Leslie Beck, a Toronto-based private practice dietitian, is director of food and nutrition at Medcan.
Q: Now that it’s colder outside, I crave pasta meals. Are there alternatives to regular pasta that won’t add to my waistline?
Many people crave comfort foods, especially pasta, this time of year. It’s thought that eating a carbohydrate-rich meal can improve your mood, at least temporarily, since it increases serotonin, a feel-good brain chemical that’s naturally lower in the winter months.
Mood-boosting aside, if you’re trying to control your weight or blood sugar, you might be inclined to steer away from traditional (semolina wheat) pasta.
Even though one cup of cooked pasta (not including sauce) delivers a modest 170 to 200 calories, some people find it difficult to control their portion size.
If you like large servings of pasta, the following noodle alternatives will save you calories and carbohydrates. They don’t match the taste and texture of the real thing, but if it’s the sauce you love the most – bolognese, arrabbiata, pesto, garlic and olive oil – these substitutes may help satisfy your pasta craving, while adding nutrition to your plate.
These traditional Japanese noodles are made from the flour of an Asian yam called konjac. They have very little flavour on their own, so they blend well with many types of sauces.
Tofu shirataki noodles are made by adding tofu to the konjac flour for a firmer texture.
Shirataki noodles are very low in calories and carbohydrates (they’re 97-per-cent water); they are, though, high in soluble fibre, which helps fill you up. One 210 gram package of NuPasta, for instance, contains 25 calories and 6 g of carbohydrate, all of the carbs as fibre.
They’re sold packaged in water in the refrigerated section of the grocery store, usually near the tofu. To use, drain and rinse under running water to remove the fishy odour (from the konjac).
Remove extra water by blotting with paper towel or heating the noodles in a skillet for a few minutes. Top with your favourite pasta sauce.
Once cooked, the flesh of this squash gets stringy, making it a good stand-in for pasta. And cup for cup, it’s much lower in carbohydrates and calories than regular pasta.
Two cups of cooked spaghetti squash has 84 calories and 20 g of carbohydrates; the same amount of traditional spaghetti, cooked, delivers 390 calories and 76 g of carbohydrate. Spaghetti squash also provides a lot more vitamin A, potassium, calcium and vitamin C than regular noodles.
The mild, sweet taste of spaghetti squash pairs well with many different sauces – marinara, pesto, olive oil, even parmesan cheese and butter.
Using a spiralizer tool, you can turn many different raw vegetables into pasta-like strands. Spiralized vegetables also add fibre, vitamins, minerals, antioxidants and protective phytochemicals to your “pasta” meal.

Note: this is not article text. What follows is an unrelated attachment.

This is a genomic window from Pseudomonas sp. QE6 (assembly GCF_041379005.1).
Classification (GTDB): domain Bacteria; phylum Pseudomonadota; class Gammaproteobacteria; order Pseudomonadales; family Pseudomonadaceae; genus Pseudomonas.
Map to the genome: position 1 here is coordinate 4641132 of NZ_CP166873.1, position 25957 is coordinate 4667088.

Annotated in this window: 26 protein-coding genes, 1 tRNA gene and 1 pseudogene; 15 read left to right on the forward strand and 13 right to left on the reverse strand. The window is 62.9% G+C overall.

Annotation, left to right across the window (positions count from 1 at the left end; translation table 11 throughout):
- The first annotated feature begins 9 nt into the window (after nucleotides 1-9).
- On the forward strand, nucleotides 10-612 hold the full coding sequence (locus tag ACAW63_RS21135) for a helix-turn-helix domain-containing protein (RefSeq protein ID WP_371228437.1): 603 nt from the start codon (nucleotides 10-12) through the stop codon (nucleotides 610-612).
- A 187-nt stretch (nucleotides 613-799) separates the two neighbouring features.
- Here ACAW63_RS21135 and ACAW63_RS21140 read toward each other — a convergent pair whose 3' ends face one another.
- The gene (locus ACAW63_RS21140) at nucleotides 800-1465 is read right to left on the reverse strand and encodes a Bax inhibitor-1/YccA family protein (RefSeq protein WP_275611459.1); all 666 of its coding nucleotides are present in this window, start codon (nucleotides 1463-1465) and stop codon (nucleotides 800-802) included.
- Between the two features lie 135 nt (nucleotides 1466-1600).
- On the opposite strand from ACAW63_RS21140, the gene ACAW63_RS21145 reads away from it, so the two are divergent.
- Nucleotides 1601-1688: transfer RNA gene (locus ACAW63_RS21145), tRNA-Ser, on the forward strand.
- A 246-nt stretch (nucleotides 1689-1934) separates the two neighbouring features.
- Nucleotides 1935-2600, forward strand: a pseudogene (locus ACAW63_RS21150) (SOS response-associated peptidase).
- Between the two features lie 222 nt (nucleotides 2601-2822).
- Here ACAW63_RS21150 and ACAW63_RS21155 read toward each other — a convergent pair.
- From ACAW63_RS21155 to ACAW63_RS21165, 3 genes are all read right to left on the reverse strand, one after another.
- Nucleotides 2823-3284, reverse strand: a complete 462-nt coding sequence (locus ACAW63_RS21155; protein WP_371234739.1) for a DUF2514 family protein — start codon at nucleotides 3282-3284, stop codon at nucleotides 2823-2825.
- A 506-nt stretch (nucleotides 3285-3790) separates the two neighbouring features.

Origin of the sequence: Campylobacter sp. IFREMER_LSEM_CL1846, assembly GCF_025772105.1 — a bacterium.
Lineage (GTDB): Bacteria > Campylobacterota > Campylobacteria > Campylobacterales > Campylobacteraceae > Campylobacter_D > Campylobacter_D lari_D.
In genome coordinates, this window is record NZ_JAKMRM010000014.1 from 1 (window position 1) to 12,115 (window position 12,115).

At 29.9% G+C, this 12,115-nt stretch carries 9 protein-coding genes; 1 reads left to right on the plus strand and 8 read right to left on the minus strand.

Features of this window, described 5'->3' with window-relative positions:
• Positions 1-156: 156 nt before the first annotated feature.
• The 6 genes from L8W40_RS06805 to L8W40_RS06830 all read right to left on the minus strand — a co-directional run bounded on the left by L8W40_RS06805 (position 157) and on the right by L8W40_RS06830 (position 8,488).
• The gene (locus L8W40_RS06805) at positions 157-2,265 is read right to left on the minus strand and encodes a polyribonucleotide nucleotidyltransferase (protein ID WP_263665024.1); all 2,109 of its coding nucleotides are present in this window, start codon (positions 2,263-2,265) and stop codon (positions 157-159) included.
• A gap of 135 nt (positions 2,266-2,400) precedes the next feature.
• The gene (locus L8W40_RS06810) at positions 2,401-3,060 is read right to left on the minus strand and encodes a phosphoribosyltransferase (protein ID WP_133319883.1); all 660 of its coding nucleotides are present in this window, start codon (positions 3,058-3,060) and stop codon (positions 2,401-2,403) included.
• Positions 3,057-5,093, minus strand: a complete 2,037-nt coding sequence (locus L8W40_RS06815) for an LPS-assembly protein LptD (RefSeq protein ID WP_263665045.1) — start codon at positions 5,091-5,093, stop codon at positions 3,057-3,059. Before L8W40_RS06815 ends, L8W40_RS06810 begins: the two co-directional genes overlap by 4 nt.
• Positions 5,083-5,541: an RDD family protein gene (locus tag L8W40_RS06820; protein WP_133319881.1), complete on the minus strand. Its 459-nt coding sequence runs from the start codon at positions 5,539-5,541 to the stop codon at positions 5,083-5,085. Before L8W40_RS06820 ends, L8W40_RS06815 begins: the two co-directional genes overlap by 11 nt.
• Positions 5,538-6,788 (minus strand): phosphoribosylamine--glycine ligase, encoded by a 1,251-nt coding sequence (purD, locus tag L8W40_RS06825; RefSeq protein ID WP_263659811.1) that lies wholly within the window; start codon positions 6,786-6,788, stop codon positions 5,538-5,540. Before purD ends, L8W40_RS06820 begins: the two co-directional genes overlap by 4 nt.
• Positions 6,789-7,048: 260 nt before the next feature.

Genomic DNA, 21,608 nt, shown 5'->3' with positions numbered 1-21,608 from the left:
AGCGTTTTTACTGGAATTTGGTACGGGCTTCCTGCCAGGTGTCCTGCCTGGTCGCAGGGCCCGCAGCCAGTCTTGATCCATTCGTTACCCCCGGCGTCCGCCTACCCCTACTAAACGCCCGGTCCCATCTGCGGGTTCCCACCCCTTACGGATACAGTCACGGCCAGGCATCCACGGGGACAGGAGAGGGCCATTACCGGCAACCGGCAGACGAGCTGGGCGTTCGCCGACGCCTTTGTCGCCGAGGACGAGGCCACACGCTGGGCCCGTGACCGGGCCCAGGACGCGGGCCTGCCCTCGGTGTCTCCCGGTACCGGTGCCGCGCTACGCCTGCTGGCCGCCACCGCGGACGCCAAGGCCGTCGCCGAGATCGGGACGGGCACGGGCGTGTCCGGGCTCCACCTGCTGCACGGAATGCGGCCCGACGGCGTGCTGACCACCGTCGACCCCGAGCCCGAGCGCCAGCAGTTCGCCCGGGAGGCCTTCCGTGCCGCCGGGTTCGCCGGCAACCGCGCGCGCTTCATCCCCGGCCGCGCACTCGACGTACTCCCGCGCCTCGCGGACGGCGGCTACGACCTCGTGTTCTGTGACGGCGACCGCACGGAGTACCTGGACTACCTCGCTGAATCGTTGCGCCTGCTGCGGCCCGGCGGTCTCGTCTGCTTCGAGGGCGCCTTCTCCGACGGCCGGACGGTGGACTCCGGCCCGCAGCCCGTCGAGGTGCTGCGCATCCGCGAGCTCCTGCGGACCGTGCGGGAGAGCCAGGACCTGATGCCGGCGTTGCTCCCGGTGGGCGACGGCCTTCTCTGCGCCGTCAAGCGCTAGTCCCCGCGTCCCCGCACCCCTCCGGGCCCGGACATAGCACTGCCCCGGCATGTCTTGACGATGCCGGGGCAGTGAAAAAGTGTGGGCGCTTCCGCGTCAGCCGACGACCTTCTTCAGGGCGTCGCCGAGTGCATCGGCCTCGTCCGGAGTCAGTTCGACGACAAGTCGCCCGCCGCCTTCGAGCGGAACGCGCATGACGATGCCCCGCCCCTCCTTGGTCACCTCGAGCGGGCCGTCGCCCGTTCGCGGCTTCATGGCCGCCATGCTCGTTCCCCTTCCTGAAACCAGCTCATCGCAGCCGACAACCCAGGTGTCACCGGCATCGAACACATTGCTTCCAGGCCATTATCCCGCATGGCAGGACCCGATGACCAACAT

Two cups of spiralized zucchini (about 150 g) provide 25 calories and 4.5 g of carbohydrate along with a decent amount of vitamin C, folate and blood-pressure-regulating potassium. Zucchini is also a good source of lutein, a phytochemical that helps protect your eyes from cataract and macular degeneration.
Spiralized butternut squash is an excellent source of potassium and beta-carotene, an antioxidant thought to guard against heart attack and stroke; it also provides a hefty amount of magnesium.
Beets work, too. Along with plenty of potassium, beets are an exceptional source of betaine, a phytochemical that acts as an antioxidant and helps fight inflammation in the body.
If you don’t want to give up semolina pasta, toss half the amount you’d usually eat with spiralized vegetables to add volume and nutrition to your meal.
Noodles made from black beans, lentils, chickpeas, edamame or split peas aren’t lower in calories than traditional pasta, but they are packed with satiating plant protein and filling fibre, so you might feel satisfied with a smaller portion.
One cup of cooked (56 g dry) bean pasta has 20 to 25 g of protein (the amount found in three ounces of chicken) and 10 to 16 g of fibre.
If it’s carbs you’re counting, one cup of black-bean pasta (Explore Cuisine), for instance, delivers 11 g of net carbohydrates, one-third of what’s in a cup of cooked spaghetti or penne. (Net carbohydrates = grams of total carbohydrate minus grams of fibre.)
Don’t overcook these noodles; test them before the shortest recommended cooking time to avoid mushy pasta. Pair with a bolder flavoured tomato-based sauce.
The real thing
If you crave real pasta, there’s no need to eliminate it from your diet. If you’re watching your weight, stick to one cup of cooked noodles for women, and 1.5 cups for men.
Bulk up your meal by adding lots of vegetables (e.g., bell peppers, onion, mushrooms, zucchini) to the sauce.
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